Seeing wind turbines on hillsides or at sea, and acres of solar panels growing like cancers on previously undeveloped land, does not give me the warm fuzzies. And there's no way in hell this planet can sustainably support an automobile for every adult human, whether it's electric or not.
Human space exploration does not make me optimistic. I'm fairly certain natural humans won't ever have a significant presence in space beyond low earth orbit. We're just too damned fragile. There have been spectacular advances in computers and robotics since we last sent men to the moon so there's no good reason to send human explorers out into space any more -- it's a waste of resources and humans will only get in the way of actual science.
Robotics make me optimistic.
If we natural humans don't destroy our twenty first world civilization, then it will be our intellectual offspring who colonize this solar system; engineered beings who can safely walk naked on the surface of Mars, or fix a problem on the exterior of a spaceship wearing minimal protective clothing... like putting on a coat before going out into frosty weather, no space suit required. Breathing? What's that?
There are things that make me optimistic. The political and economic empowerment of women, easy access to birth control, and realistic sex education will halt human population growth in its tracks. That's a demonstrated fact.
It delights me every time I hear in ordinary conversation a woman talking about her wife, or a man about his husband.
Durable plastic pipe and sophisticated water treatment systems could bring clean water and indoor plumbing to everyone on earth. Modern treatment plants can turn sewage into irrigation water, or even back into tap water. The sewage that goes down the drain in my house irrigates crops, and some of it gets turned back into tap water. I don't have to feel guilty about my flush toilet. My shits not getting dumped directly into some river or contaminating the groundwater my neighbor drinks.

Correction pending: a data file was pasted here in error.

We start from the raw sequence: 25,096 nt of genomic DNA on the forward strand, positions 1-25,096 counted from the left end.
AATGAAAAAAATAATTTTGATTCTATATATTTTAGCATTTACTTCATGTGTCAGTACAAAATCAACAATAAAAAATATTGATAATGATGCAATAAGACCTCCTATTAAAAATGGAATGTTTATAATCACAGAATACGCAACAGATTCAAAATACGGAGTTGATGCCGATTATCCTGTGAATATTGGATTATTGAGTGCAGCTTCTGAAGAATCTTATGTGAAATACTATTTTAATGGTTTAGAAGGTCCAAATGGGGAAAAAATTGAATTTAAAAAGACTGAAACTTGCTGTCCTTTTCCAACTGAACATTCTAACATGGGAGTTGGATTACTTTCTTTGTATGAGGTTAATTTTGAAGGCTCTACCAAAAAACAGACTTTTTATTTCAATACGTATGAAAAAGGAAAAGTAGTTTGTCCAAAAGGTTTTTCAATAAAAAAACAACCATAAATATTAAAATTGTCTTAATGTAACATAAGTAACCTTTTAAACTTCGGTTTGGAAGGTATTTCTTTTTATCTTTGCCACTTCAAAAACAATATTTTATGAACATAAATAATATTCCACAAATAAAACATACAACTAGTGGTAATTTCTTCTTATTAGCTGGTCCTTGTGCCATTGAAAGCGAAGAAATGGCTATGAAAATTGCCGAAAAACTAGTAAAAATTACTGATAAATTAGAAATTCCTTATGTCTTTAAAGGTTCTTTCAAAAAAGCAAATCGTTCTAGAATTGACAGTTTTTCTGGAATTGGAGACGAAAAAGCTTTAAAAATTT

Vegan and vegetarian diets are becoming increasingly sophisticated, both in their own right and with the greater availability of products that mimic meat and dairy products. It won't be long now before the most popular and least expensive burger in your favorite fast food place is vegan, the same as the milk you pour on your breakfast cereal. Unless you want to pay extra for the "real thing" which, hopefully, won't be some animal tortured in a factory farm and processed by abused workers.
I think everyone in the world deserves a reliable, affordable, supply of electricity. The way to accomplish that is with nuclear power, which is an established seventy year old technology far less dangerous, kilowatt hour for kilowatt hour, than any fossil fuel. Unlike complicated "renewable" energy schemes, the components of a modern electrical grid are mostly made of iron, aluminum and concrete. These materials last a long time and iron and aluminum are easily recycled when they are no longer serviceable, in a way that the components of various "renewable energy" schemes are not, everything from wind turbine blades, electronic waste, and lithium batteries.
I think small modular nuclear reactors built in factories and shipped to places that need electric power have a very promising future. I like living in a nation that never abandoned this line of research so we won't be dependent on Russia or China for this technology when it becomes clear to the majority of us here in the U.S.A. that the fossil fuel industry must be shut down.
There's no point to being an "optimist" or a "pessimist" if you don't have any clear vision of a viable and sustainable future.
Personally, I seek to crush the optimism of anti-intellectual intolerant religions, climate change deniers, racists, homophobes, libertarian twits, etc.
I'm some kind of Luddite so my opposition to nuclear power was because it works, not because I fear any sort of nuclear wastes or accidents. Fossil fuel wastes and accidents are clearly worse in every measurable way.